How Sound Wave Art Has Evolved Over Time
While Soundwave Art ™ which was founded in 2012, may be a relatively young company, the idea of creating art from sound wave patterns definitely isn’t a new one. In fact, sound wave art dates back hundreds of years when a German musician studied the impact of sound waves on his environment. As various musicians, medical doctors and other researchers continued this study over the years, sound wave art increasingly became an object of interest. Today, the methods that we use to create sound wave art may be a little different, but one thing has stayed true: the end results are always intriguing and entirely unique.
The Pioneers of Sound Wave Art
Like virtually any form of art, sound wave art didn’t come about overnight. In fact, people have been fascinated by the effects that sound waves have on different media since the 1780s. The idea that what we hear and what we see can actually overlap and that sound waves have the ability to transport at least a small amount of mass was a revolutionary one.
While the purpose of early experiments was to determine how sound waves interact with and affect the world around them, it wasn’t long before people realized that the patterns that emerged from various experiments weren’t just interesting, they possessed an organic kind of beauty that mirrored the world around them, which eventually made sound wave art popular.
Ernst Chladni: The Father of Acoustics
Our earliest known pioneer of sound wave art was an 18th-century German musician and physicist named Ernst Chladni. In Chladni’s day, acoustics was a relatively underexplored scientific field; the vibrations of string and wind instruments were studied, but that was the extent of it. Chladni built on this early research and developed a technique that would allow him to actually see the effects that vibrations had on mechanical surfaces.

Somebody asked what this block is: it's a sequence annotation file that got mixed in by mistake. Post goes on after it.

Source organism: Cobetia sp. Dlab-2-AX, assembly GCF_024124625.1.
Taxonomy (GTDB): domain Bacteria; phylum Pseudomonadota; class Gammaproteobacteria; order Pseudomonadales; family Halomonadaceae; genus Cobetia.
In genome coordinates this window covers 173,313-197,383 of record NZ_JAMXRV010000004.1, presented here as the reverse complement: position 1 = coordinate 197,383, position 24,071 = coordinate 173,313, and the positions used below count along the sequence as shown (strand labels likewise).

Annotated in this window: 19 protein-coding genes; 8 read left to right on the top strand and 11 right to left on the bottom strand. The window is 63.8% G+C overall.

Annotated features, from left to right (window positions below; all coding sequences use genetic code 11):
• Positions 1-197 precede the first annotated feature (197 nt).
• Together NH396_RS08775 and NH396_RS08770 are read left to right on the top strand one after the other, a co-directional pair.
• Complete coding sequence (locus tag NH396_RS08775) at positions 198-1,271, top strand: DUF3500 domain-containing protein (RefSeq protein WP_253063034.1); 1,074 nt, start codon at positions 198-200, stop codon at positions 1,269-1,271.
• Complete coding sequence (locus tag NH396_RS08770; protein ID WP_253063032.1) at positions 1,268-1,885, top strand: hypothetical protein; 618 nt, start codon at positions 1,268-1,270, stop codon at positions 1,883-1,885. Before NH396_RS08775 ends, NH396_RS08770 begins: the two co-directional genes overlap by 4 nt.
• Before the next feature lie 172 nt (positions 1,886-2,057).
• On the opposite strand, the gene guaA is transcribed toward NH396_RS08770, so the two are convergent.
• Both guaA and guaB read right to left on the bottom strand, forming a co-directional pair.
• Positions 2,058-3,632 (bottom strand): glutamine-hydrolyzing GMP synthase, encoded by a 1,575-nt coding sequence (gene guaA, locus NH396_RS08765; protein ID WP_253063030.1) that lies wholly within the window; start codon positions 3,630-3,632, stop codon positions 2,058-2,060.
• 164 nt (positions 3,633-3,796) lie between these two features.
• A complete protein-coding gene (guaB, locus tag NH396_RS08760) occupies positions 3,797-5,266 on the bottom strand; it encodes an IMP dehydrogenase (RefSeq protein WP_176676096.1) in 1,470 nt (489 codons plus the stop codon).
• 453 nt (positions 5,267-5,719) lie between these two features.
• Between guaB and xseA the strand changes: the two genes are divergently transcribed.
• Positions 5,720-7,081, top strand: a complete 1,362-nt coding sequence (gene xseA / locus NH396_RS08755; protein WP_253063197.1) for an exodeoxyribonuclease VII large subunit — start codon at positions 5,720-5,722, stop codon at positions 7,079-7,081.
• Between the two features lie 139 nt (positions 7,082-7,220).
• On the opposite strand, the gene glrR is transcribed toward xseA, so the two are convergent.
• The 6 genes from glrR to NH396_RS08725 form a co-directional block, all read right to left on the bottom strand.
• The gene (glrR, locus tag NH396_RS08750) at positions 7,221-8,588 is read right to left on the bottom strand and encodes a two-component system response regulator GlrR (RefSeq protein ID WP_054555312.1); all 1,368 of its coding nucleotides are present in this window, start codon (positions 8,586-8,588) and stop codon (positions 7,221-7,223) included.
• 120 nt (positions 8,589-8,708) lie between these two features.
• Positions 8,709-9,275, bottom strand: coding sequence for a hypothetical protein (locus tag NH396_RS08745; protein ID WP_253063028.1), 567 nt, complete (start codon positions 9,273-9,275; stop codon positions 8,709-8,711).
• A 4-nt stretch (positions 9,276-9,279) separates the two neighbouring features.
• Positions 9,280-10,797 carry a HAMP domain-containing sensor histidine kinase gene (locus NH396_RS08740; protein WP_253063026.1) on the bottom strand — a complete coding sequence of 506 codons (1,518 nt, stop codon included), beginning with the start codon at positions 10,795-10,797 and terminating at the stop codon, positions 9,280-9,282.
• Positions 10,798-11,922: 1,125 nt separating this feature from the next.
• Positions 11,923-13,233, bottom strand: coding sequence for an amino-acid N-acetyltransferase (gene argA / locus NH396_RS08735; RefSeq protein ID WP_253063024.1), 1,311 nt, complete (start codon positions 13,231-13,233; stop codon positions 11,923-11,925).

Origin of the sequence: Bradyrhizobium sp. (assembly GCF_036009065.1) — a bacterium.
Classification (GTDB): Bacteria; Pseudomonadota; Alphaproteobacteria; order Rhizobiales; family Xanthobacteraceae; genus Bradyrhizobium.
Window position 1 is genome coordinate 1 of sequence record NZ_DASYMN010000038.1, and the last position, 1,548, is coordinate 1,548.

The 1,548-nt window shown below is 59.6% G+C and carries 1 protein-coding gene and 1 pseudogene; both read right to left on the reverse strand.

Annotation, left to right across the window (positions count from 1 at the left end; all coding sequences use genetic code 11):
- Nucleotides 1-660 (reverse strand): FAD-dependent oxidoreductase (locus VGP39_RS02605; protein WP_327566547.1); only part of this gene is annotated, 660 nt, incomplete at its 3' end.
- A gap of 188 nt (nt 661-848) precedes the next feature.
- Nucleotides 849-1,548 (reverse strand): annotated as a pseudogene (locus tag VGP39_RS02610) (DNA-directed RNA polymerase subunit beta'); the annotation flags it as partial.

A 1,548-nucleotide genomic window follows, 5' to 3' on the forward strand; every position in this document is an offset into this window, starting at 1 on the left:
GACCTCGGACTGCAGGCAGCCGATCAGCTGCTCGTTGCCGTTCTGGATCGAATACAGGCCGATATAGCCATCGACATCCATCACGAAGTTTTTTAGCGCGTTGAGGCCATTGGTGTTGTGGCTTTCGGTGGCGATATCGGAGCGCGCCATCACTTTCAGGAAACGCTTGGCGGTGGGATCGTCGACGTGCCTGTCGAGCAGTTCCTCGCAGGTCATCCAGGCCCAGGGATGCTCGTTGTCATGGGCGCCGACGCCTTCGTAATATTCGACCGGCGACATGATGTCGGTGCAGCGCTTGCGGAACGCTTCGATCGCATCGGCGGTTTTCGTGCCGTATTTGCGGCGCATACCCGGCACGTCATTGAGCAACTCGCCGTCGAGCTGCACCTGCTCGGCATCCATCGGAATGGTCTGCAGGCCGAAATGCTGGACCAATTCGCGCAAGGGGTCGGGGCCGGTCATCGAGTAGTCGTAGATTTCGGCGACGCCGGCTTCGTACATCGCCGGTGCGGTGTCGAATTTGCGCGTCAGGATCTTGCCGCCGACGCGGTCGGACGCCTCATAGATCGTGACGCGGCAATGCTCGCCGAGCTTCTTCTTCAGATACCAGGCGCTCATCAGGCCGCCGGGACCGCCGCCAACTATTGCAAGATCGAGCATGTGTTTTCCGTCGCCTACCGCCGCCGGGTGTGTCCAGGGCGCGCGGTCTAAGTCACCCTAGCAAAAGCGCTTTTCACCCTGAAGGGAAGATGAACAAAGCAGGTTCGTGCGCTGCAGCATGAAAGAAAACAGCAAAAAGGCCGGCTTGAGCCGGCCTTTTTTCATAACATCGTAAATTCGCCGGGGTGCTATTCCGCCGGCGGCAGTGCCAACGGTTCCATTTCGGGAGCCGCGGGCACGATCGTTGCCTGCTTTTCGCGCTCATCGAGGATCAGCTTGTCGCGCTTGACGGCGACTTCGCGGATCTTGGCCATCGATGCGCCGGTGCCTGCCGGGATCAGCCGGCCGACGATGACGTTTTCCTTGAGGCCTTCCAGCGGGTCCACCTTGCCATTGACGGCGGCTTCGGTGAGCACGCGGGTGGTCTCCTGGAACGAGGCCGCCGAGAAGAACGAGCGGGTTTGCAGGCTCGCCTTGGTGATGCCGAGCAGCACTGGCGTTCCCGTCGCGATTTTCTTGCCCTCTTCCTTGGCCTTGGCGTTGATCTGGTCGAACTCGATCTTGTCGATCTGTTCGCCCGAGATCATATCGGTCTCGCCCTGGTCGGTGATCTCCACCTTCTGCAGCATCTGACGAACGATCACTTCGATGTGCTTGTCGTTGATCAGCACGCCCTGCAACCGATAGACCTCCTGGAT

To do this, Chladni invented a technique to study the motions of vibrating plates. He would start by lightly sprinkling some fine sand on a thin metal plate. Then, he’d run a violin bow down the edge of the plate, creating vibrations that produced characteristic patterns. The patterns, he realized, weren’t random; they were precise, they were repeatable and they were different depending on the frequencies of the sound waves that the bow produced. The sand would move away from the parts of the plate that were vibrating the most, and the higher the frequency was, the more elaborate the resulting sound wave art would be.
In time, Chladni produced a formula that would predict that pattern that would be produced on vibrating circular plates. The plates would come to be dubbed “Chladni’s Plates,” and they provided a tangible way to see the physical effects of vibrations in unique sound wave art patterns.
Chladni’s research caught the attention of the scientific community, thanks to his numerous popular public demonstrations. Since the technology for virtual imaging programs was still a few hundred years away, Chladni’s method for creating sound wave art was more than a fun parlor trick; it had some useful applications. Violin makers, for example, would use Chladni’s patterns as they shaped the front and back plates of the violin’s resonance box. Similar to how Chladni would conduct his experiments, the violin makers would sprinkle fine metal filings on to the wooden plates, which would then be vibrated at several different frequencies to produce a series of patterns. The final shaping of the plates was focused on ensuring that the patterns produced by the front and back plates matched and were symmetrical. This produced a rich acoustic sound that is associated with a finely made violin.
Thanks to Chladni’s research, the 18th-century understanding of acoustics significantly improved. Later on, his research on different kinds of vibrations laid the groundwork for the scientific understanding of sound that emerged a century later. For his contribution to the world of sound wave art and music, Chladni is sometimes called the “father of acoustics.”
How the Study of Cymatics Shaped Art